Elizabeth Breitmeyer / Gavel Media

Planet Over Profit: Patagonia to Invest All Profits in Fighting Climate Change

What would you do if you had a billion dollars? Would you end world hunger? Eradicate poverty? Solve climate change? In actuality, Patagonia founder Yvon Chouinard has quite literally chosen the latter. Following a summer of record-breaking climate disasters, Chouinard has given his company away to fight the climate crisis. Recognizing the antagonistic relationship between protecting the planet and prioritizing profits, Chouinard has taken corporate social responsibility to an entirely new level, reimagining the relationship between capitalism and the environment in an unprecedented way. Hopefully, Chouinard’s charitable initiative is just the beginning, and the revolutionary remodeling of his company will inspire a new era of corporate leadership and environmental standards.

This September, the environmentalist, climber, philanthropist, self-described “reluctant businessman,” and founder of Patagonia: Outdoor Clothing and Gear company released a letter on the company website titled "Earth is now our only shareholder." Chouinard’s letter outlined Patagonia’s restructuring and attributed this historic initiative to the severity of the climate crisis, reflecting on our collective responsibility to dedicate all resources to saving our planet. His family collectively transferred their ownership of Patagonia to a strategically designed trust and non-profit organization. All of the company’s voting stock, 2% of the overall shares, has been transferred to the specially designed Patagonia Purpose Trust, dedicated solely to protecting the company’s values. The remaining 98% is being directed to the Holdfast Collective, a nonprofit focused on fighting climate change and achieving climate justice.

Chouinard has a long history of being an environmental activist in the corporate world. Since Patagonia’s founding, he has made his company increasingly environmentally friendly and has been consistently experimenting with responsible business practices. From declining to sell environmentally damaging products to refusing to sell items that are ecologically degrading in their production itself, his company’s dedication to the environment is both transparent and unwavering. He states his purpose clearly in his letter: “Instead of extracting value from nature and transforming it into wealth for investors, we’ll use the wealth Patagonia creates to protect the source of all wealth.” Chouinard has undoubtedly set the gold standard for corporate social responsibility, which all businesses should be striving to follow. 

In the battle of climate versus capital, there is a clear winner. Protecting the environment and producing a profit are competing goals that entirely contradict one another, with profit taking priority over the planet every time. Chouinard himself acknowledged that even good companies are placed under pressure to prioritize short-term gains at the expense of the environment. Although there are corporate efforts to mend the rift between the competing motivations of environmentalism and capitalism, they are insufficient and exacerbate cycles of overproduction and overconsumption, acting as merely one drop in rapidly warming and rising oceans.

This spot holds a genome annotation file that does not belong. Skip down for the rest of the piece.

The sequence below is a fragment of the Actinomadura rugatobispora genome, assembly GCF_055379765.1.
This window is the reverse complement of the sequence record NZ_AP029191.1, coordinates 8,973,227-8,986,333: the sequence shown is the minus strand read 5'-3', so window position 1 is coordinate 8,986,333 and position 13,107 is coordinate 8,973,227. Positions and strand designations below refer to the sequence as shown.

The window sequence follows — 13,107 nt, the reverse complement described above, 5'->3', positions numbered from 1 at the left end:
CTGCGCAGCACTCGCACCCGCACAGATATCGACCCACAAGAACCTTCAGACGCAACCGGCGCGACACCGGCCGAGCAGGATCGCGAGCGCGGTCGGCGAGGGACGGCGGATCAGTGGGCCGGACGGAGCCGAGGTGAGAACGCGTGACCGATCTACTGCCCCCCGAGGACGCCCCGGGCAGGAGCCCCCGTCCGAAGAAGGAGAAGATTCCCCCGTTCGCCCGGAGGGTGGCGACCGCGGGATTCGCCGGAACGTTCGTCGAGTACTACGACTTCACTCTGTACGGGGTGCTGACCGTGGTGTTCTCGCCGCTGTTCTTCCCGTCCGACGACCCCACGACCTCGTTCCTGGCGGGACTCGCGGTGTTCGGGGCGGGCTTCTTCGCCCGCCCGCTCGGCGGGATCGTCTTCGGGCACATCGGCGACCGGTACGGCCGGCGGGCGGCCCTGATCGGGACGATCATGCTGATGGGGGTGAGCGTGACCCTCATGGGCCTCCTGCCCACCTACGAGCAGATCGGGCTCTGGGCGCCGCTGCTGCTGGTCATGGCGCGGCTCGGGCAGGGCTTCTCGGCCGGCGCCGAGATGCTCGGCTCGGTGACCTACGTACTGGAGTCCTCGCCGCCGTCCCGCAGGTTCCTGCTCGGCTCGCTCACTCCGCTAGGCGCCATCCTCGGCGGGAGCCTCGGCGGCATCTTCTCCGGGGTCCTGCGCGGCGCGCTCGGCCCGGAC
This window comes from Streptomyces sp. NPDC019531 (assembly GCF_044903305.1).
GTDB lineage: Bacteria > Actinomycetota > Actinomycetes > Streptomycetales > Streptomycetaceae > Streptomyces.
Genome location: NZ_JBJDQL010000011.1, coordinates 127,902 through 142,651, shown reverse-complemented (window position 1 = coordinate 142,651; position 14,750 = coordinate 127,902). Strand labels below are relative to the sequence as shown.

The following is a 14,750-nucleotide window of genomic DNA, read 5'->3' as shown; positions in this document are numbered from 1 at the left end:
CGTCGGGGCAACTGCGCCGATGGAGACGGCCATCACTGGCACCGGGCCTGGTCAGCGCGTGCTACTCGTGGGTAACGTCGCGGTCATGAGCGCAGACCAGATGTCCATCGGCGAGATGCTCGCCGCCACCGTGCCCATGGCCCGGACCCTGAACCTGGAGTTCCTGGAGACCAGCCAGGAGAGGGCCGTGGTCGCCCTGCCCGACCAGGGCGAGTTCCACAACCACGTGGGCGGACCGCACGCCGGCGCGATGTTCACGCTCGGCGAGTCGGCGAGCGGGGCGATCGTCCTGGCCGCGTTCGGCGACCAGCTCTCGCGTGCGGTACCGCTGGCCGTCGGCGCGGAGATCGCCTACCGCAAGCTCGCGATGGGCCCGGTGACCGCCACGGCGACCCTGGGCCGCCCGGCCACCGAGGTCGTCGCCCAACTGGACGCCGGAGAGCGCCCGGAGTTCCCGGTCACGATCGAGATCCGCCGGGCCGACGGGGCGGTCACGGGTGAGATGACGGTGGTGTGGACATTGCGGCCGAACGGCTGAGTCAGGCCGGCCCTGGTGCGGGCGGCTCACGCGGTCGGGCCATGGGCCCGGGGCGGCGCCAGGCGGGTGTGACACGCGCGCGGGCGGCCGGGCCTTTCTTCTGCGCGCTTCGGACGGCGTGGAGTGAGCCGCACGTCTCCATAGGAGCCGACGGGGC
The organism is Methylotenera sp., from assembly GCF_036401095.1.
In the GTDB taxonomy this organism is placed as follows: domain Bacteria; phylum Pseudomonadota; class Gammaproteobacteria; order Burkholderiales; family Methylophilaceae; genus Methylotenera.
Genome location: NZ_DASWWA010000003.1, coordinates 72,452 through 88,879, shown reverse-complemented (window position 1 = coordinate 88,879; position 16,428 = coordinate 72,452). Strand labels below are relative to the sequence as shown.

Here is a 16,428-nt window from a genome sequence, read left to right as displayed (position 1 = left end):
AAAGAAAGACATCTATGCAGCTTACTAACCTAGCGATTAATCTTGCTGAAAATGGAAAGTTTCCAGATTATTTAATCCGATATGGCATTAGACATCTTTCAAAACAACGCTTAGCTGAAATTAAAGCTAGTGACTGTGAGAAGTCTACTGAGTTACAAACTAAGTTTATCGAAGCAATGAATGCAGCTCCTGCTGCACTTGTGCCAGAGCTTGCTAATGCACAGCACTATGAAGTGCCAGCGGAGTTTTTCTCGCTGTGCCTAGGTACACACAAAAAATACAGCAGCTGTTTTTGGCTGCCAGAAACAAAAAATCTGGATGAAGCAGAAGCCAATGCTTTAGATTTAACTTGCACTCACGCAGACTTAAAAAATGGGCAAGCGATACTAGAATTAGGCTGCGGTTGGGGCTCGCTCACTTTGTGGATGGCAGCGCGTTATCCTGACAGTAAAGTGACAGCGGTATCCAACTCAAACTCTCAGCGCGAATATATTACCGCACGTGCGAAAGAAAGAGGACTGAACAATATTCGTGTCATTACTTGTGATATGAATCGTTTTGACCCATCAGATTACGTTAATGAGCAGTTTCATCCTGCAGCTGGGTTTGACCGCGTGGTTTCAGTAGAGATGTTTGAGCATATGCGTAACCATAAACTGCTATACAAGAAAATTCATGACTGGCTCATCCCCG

While this antagonistic relationship between planet and profit can feel impossible to adequately address, Chouinard's leadership gives hope for improvements. In fact, on the compatibility between business and sustainability, Chouinard is not shy about his skepticism. He has been openly critical of the stock market, over-consumption, and wealth inequality.  In an exclusive New York Times interview, he explained that in making the decision to make the earth Patagonia's only shareholder, “hopefully this will influence a new form of capitalism that doesn’t end with a few rich people and a bunch of poor people”. He did not approve of the way business is run, so he created a new way to run business. His leadership should inspire everyone to rethink the nature of our economy and business practices.

“Money talks,” says Climate Justice at Boston College President, Cecelia Durcan (‘23). “We’re just one step further in this massive push for social, political, and financial change. It’s one thing for an institution to say it strives to improve the conditions of others, to preach a model of service, compassion, and love for fellow humans. It’s another to act that mission in body, mind, spirit, and financial holdings,” Durcan explained, applauding Chouinard and Patagonia when asked how Patagonia’s financial restructuring relates to our university’s endowment investments.

Patagonia is now estimated to be directing $100 million a year to fight climate change. If all companies were to follow Patagonia’s lead and make impactful donations to the environment, or similarly, if Boston College joined the increasing number of institutions to divest from fossil fuels, perhaps the fight for a climate-just world and livable future may not seem so daunting.

Even though this news is a major win for the planet and people alike, the conversations they are starting beg us all to question both how much we extract and how much we are giving back to the planet, and Patagonia is leading the way. From now on, Earth is its only shareholder.

Environmental Studies and Political Science major. Texas girl that loves listening to Taylor Swift on long walks.

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